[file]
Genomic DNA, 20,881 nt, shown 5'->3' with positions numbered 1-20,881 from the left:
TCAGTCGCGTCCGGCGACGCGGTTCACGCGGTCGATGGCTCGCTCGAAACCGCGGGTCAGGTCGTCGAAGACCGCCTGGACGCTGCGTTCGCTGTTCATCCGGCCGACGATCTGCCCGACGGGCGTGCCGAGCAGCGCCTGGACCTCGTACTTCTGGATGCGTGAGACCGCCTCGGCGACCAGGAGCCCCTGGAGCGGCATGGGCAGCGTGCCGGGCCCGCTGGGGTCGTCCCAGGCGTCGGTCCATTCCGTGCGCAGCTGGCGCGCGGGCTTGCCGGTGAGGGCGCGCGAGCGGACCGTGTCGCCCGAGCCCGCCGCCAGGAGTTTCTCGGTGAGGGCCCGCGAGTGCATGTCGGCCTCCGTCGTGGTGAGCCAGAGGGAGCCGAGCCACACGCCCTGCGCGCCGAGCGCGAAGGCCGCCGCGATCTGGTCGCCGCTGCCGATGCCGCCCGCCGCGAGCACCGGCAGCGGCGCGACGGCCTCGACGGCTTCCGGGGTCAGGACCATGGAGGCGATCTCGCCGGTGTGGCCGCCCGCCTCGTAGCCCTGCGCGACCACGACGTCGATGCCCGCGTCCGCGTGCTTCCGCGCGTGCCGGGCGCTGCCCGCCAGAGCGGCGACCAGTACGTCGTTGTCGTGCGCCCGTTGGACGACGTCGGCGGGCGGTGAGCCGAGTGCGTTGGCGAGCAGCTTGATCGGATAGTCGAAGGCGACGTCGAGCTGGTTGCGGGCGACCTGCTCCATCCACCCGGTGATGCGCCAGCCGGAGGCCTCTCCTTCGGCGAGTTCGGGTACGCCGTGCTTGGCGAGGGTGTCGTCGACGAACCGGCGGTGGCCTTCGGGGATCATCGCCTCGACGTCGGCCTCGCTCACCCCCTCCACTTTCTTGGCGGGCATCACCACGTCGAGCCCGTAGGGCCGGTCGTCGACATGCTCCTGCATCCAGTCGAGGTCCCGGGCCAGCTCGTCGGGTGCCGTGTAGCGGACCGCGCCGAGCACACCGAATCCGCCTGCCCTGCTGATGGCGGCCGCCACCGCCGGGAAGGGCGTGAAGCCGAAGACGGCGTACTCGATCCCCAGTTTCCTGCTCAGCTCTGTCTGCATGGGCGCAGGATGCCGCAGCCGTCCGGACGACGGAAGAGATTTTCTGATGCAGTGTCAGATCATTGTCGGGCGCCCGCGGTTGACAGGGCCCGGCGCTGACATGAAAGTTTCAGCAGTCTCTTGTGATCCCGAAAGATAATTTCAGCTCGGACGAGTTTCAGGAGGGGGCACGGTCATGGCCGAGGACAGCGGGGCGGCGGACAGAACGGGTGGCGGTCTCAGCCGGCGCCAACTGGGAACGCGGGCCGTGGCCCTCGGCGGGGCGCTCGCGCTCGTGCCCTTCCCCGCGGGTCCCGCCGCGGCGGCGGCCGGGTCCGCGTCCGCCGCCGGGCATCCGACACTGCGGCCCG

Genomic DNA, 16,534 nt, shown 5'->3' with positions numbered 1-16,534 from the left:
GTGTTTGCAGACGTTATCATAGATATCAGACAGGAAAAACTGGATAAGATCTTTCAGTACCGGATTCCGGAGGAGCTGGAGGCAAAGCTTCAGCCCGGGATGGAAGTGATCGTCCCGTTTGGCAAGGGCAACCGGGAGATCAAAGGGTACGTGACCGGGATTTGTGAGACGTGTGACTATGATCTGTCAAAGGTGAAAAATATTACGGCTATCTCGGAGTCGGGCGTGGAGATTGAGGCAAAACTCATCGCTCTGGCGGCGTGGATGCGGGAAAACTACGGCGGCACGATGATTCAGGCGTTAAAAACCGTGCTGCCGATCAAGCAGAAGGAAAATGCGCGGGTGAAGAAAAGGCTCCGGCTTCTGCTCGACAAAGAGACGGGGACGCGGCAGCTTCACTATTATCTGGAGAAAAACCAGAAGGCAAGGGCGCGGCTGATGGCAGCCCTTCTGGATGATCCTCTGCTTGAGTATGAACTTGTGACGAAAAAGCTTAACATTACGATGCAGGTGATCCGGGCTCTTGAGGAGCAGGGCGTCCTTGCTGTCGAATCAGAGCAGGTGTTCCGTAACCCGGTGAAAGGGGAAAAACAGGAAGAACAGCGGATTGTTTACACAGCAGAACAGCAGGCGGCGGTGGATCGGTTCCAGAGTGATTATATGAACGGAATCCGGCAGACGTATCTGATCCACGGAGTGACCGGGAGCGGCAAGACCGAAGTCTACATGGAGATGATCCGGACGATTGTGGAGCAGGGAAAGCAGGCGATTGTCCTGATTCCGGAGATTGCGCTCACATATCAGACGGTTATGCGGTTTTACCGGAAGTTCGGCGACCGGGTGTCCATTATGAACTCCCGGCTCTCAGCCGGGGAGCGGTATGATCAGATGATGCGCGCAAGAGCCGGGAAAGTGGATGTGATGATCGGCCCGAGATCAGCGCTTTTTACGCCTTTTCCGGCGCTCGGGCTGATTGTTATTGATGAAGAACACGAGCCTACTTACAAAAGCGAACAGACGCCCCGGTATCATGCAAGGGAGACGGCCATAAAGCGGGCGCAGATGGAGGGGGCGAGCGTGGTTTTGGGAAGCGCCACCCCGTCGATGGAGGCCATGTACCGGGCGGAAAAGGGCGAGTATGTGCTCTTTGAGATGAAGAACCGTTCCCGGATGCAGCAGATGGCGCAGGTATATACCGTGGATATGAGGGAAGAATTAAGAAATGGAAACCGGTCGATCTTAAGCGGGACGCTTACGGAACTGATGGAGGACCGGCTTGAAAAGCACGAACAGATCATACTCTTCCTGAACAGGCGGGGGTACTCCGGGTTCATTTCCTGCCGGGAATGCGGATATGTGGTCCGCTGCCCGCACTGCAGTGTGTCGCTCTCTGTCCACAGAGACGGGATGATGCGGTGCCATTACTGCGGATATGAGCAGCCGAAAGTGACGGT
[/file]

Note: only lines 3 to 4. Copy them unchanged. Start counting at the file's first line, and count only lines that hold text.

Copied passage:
Genomic DNA, 16,534 nt, shown 5'->3' with positions numbered 1-16,534 from the left:
GTGTTTGCAGACGTTATCATAGATATCAGACAGGAAAAACTGGATAAGATCTTTCAGTACCGGATTCCGGAGGAGCTGGAGGCAAAGCTTCAGCCCGGGATGGAAGTGATCGTCCCGTTTGGCAAGGGCAACCGGGAGATCAAAGGGTACGTGACCGGGATTTGTGAGACGTGTGACTATGATCTGTCAAAGGTGAAAAATATTACGGCTATCTCGGAGTCGGGCGTGGAGATTGAGGCAAAACTCATCGCTCTGGCGGCGTGGATGCGGGAAAACTACGGCGGCACGATGATTCAGGCGTTAAAAACCGTGCTGCCGATCAAGCAGAAGGAAAATGCGCGGGTGAAGAAAAGGCTCCGGCTTCTGCTCGACAAAGAGACGGGGACGCGGCAGCTTCACTATTATCTGGAGAAAAACCAGAAGGCAAGGGCGCGGCTGATGGCAGCCCTTCTGGATGATCCTCTGCTTGAGTATGAACTTGTGACGAAAAAGCTTAACATTACGATGCAGGTGATCCGGGCTCTTGAGGAGCAGGGCGTCCTTGCTGTCGAATCAGAGCAGGTGTTCCGTAACCCGGTGAAAGGGGAAAAACAGGAAGAACAGCGGATTGTTTACACAGCAGAACAGCAGGCGGCGGTGGATCGGTTCCAGAGTGATTATATGAACGGAATCCGGCAGACGTATCTGATCCACGGAGTGACCGGGAGCGGCAAGACCGAAGTCTACATGGAGATGATCCGGACGATTGTGGAGCAGGGAAAGCAGGCGATTGTCCTGATTCCGGAGATTGCGCTCACATATCAGACGGTTATGCGGTTTTACCGGAAGTTCGGCGACCGGGTGTCCATTATGAACTCCCGGCTCTCAGCCGGGGAGCGGTATGATCAGATGATGCGCGCAAGAGCCGGGAAAGTGGATGTGATGATCGGCCCGAGATCAGCGCTTTTTACGCCTTTTCCGGCGCTCGGGCTGATTGTTATTGATGAAGAACACGAGCCTACTTACAAAAGCGAACAGACGCCCCGGTATCATGCAAGGGAGACGGCCATAAAGCGGGCGCAGATGGAGGGGGCGAGCGTGGTTTTGGGAAGCGCCACCCCGTCGATGGAGGCCATGTACCGGGCGGAAAAGGGCGAGTATGTGCTCTTTGAGATGAAGAACCGTTCCCGGATGCAGCAGATGGCGCAGGTATATACCGTGGATATGAGGGAAGAATTAAGAAATGGAAACCGGTCGATCTTAAGCGGGACGCTTACGGAACTGATGGAGGACCGGCTTGAAAAGCACGAACAGATCATACTCTTCCTGAACAGGCGGGGGTACTCCGGGTTCATTTCCTGCCGGGAATGCGGATATGTGGTCCGCTGCCCGCACTGCAGTGTGTCGCTCTCTGTCCACAGAGACGGGATGATGCGGTGCCATTACTGCGGATATGAGCAGCCGAAAGTGACGGT